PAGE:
Every year 1 in 3 adults over 65 years of age falls. Two million of those falls result in a trip to the emergency room. Falls in this age group are the leading cause of both fatal and non-fatal injuries. Many of the falls result in trauma to the brain, which drastically reduces the ability to walk and/or remain independent.
Why do falls have such a devastating impact in older adults? Many things begin to happen to our bodies and our minds as we age. We tend to lose muscle mass, thus decreasing strength. The water content of our tendons decreases with age, causing the tendons to be stiffer and less able to tolerate stress. The mineral content of the bones also decreases, leaving us with a more fragile bone structure. As bone mass decreases, osteoporosis can develop. This can lead to crush fractures of the vertebrae, and the cause of almost all hip fractures in older men and women. Our body’s cartilage also loses water content and begins to degenerate, leaving less cushion for the bones. In extreme cases this leads to painful friction between the bones, which requires some form of surgery, often a complete joint replacement. Lastly, the integrity of the vestibular system (the sense organs that regulate equilibrium) tends to decline with age, thereby increasing the risk of falls due to impaired balance.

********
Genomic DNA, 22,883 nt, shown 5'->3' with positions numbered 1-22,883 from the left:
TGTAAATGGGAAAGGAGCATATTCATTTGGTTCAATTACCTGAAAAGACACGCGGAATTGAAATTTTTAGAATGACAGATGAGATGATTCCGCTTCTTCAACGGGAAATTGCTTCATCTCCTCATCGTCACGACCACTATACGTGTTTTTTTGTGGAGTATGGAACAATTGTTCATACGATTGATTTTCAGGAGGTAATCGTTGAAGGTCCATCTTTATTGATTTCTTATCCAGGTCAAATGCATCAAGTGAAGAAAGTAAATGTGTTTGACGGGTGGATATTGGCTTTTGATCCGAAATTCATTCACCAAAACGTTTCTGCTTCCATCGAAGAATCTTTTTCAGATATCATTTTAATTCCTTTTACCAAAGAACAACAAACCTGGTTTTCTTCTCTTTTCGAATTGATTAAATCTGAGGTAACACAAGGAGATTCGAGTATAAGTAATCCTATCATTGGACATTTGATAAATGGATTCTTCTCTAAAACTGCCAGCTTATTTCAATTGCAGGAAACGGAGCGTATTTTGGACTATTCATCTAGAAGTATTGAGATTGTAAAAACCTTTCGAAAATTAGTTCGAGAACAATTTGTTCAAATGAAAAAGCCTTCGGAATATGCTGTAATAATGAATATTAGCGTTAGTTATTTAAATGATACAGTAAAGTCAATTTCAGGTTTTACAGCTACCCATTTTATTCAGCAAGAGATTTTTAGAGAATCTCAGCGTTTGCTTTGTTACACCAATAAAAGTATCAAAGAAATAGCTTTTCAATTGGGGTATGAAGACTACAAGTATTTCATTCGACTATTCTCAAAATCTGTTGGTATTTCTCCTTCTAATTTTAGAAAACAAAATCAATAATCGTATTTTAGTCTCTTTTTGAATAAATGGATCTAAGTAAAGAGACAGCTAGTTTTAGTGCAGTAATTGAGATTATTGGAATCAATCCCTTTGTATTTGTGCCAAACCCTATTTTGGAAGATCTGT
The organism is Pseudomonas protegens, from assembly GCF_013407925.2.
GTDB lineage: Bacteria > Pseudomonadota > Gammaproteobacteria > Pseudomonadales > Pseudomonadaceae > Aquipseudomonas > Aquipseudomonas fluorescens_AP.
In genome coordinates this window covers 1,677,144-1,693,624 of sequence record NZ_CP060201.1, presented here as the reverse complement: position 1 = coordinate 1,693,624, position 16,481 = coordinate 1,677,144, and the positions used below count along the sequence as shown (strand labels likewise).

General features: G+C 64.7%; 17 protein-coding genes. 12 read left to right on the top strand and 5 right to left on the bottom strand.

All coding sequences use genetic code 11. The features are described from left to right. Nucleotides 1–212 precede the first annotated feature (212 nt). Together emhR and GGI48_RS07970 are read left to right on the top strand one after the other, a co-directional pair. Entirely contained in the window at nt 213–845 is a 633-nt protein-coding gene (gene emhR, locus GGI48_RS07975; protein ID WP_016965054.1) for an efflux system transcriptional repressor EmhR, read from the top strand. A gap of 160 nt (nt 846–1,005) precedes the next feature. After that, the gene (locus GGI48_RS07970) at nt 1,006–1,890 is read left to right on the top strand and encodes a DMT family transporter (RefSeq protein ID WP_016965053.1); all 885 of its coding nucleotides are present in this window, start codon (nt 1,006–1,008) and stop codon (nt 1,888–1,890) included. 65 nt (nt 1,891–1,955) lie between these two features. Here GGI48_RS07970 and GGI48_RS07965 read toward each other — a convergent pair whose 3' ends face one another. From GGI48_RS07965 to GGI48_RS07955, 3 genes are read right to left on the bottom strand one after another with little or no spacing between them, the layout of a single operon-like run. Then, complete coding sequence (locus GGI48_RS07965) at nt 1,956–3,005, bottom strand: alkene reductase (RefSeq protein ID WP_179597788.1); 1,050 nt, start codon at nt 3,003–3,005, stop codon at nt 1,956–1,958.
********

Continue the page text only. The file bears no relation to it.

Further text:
But don’t fret; our future doesn’t have to be so grim. A proactive system that can help navigate the treacherous waters of the aging process will guide us away from these disasters and lead towards smoother sailing through the aging process.
Many of the changes in our musculoskeletal system result more from disuse than from simple aging. Research has shown that even moderate exercise can help maintain muscle strength in older adults. Stronger muscles help to stabilize joints. Participating in weight bearing exercise helps maintain bone density. Movements that take the joints through a gentle range of motion move synovial fluid, thus lubricating the joints and helping to maintain healthy joint function. Movements that require hand- eye coordination help strengthen the vestibular system. For all of these reasons and more, Tai Chi has emerged as one of the premier exercise programs for maintaining strength, balance and flexibility in older adults.
Add the practice of Tai Chi to your list of New Year’s resolutions today, and give yourself the gift of a smooth aging process. Click here to purchase the Tai Chi for Strength and Balance DVD on Amazon.